The structure of the search facility is slightly different when compared to the websites of the commercial and non-profit behemoths. Firstly, you can pre-select the amount of information that is returned from searches. Some of the information, such as collection, page, given names, and surname is automatically returned, but there is a sizeable list which is optional. This include: admitted by, age in years, age in months, age in days, condition, nativity, date landed, died/discharged, date of death/discharge, place of origin, parish of residence, time in house, time in province, vessel, vessel type, vessel master, religion, departure, landed, and remarks. However, information was not necessarily collection for each heading.

Secondly, the collections can be filtered and they are categorized by archival number. St. John [sic] City Almshouse Admission Registers, 1843-1897 make up the MC249 collections and Saint John Almshouse Admission Registers, 1843-1884 make up the MC700 collections. It is recommended to read the introduction and 'About the Records' to fully understand this record set and database.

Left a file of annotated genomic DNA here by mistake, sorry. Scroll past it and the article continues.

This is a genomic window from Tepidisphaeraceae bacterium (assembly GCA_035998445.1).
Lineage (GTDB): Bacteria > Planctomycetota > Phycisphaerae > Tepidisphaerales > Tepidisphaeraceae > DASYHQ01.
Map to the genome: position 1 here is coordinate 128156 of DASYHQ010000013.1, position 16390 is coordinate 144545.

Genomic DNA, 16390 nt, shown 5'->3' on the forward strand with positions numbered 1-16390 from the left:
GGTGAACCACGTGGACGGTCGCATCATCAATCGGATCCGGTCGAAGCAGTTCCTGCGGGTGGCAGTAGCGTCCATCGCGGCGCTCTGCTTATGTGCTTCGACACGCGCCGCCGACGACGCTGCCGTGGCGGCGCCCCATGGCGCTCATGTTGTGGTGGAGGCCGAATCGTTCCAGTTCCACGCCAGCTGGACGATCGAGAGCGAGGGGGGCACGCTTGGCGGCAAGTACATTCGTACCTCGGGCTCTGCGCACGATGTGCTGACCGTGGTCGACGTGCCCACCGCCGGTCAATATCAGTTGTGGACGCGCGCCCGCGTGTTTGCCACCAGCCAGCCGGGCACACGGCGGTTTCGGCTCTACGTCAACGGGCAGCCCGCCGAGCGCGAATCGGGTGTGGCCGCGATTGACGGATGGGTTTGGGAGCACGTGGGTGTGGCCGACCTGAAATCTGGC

Many of the records for those born in Ireland return a county of origin, making this a particularly useful database to consult.

Access the database by clicking here.

Monday, December 8, 2014

Journey Home Genealogy Blog

The amount of quality blogs that focus on Irish genealogy has steadily increased over the last five years. The two that stand out from the crowd are Claire Santry's Irish Genealogy News and John Grenham's Irish Roots. Blogs in that crowd include Margaret Jordan's Cork Genealogist, Kay Caball's My Kerry Ancestors, Donna Moughty's Irish Genealogy Resources, and without jumping on the self-praise bandwagon, hopefully Townland of Origin.*

There is one blog, though, that teaches me something new with almost every single post: Journey Home Genealogy. It is written by Dwight Radford, who is one of the foremost experts in the US when it comes to Irish genealogy. Blogposts frequently focus on methodologies, sources, and experiences researching in Ireland, and among Irish immigrants in the U.S. and Canada.